London - Michael Vaughan has indicated he would be interested in taking on
the newly created post of director of England cricket, provided he could
have a significant influence.
The England and Wales Cricket Board
announced the new position on Wednesday as Paul Downton lost his job as
their managing director of cricket, with his current post also scrapped.
Vaughan, England's 2005 Ashes-winning captain, was
immediately linked with the new role, with the recently installed ECB
chief executive Tom Harrison eager to have Downton's successor
concentrate solely on cricket performance rather than administration.
has led to the names of several former England captains being touted
for the job, with Vaughan, Andrew Strauss, Nasser Hussain and Alec
Stewart, currently Surrey's director of cricket, all being mentioned.
were Vaughan to take up the job he would have to put on hold his
successful career as a media pundit and in his column for Thursday's
Daily Telegraph he said he would need to know more about the ECB's
"It will take honesty and unity to make a change. In
(incoming ECB chairperson) Colin Graves and Tom Harrison we have a chance
to change English cricket and admit our problems," Vaughan wrote.
us finally do it. Stop looking at what your own county needs and ask
what is best for English cricket moving forward and what is right for
the England team to sustain a proper period of success.
first time since retiring six years ago I am open to a conversation with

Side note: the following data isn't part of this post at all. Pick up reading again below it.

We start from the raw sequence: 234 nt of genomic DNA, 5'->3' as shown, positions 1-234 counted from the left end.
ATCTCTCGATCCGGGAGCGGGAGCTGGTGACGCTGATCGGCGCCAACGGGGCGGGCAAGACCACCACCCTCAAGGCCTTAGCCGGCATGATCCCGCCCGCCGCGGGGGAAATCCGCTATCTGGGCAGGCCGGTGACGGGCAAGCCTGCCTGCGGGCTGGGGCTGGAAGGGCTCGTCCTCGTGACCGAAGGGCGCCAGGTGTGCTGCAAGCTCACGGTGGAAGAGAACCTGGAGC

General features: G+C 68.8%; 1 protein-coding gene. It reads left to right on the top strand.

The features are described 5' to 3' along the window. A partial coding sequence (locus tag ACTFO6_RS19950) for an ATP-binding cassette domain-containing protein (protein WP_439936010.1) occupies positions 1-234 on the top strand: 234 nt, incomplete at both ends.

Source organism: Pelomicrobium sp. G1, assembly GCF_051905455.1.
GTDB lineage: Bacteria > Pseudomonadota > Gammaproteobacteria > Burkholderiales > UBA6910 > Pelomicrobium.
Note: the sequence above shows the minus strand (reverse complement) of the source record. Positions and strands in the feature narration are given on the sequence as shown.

the ECB. I am passionate about English cricket. I love the game and I
always want England to move forward and be successful.
"I have a
vision for the game and I think I will be one of many ex-players who
will be more than willing to talk to the ECB to see what exactly the
role is and how much influence it will wield over the future structure
of our game.
"The brief has to be wider and more powerful than Paul's to have any real impact on England."
England wicketkeeper Downton's 15 months at the ECB saw him play a key
role in the highly controversial decision to axe star batsman Kevin
Pietersen from the national set-up after England's 2013/14 Ashes
whitewash in Australia.
Downton's watch also coincided with
England's woeful performance in the recent World Cup in Australia and
New Zealand, where the team exited before the knockout phase.
led to renewed criticism of England coach Peter Moores, controversially
brought back for a second stint in charge of the national side with
Downton hailing him as the "coach of his generation".
spotlight is on both Moores and national selector James Whitaker ahead
of England's Test series in the West Indies, which starts in Antigua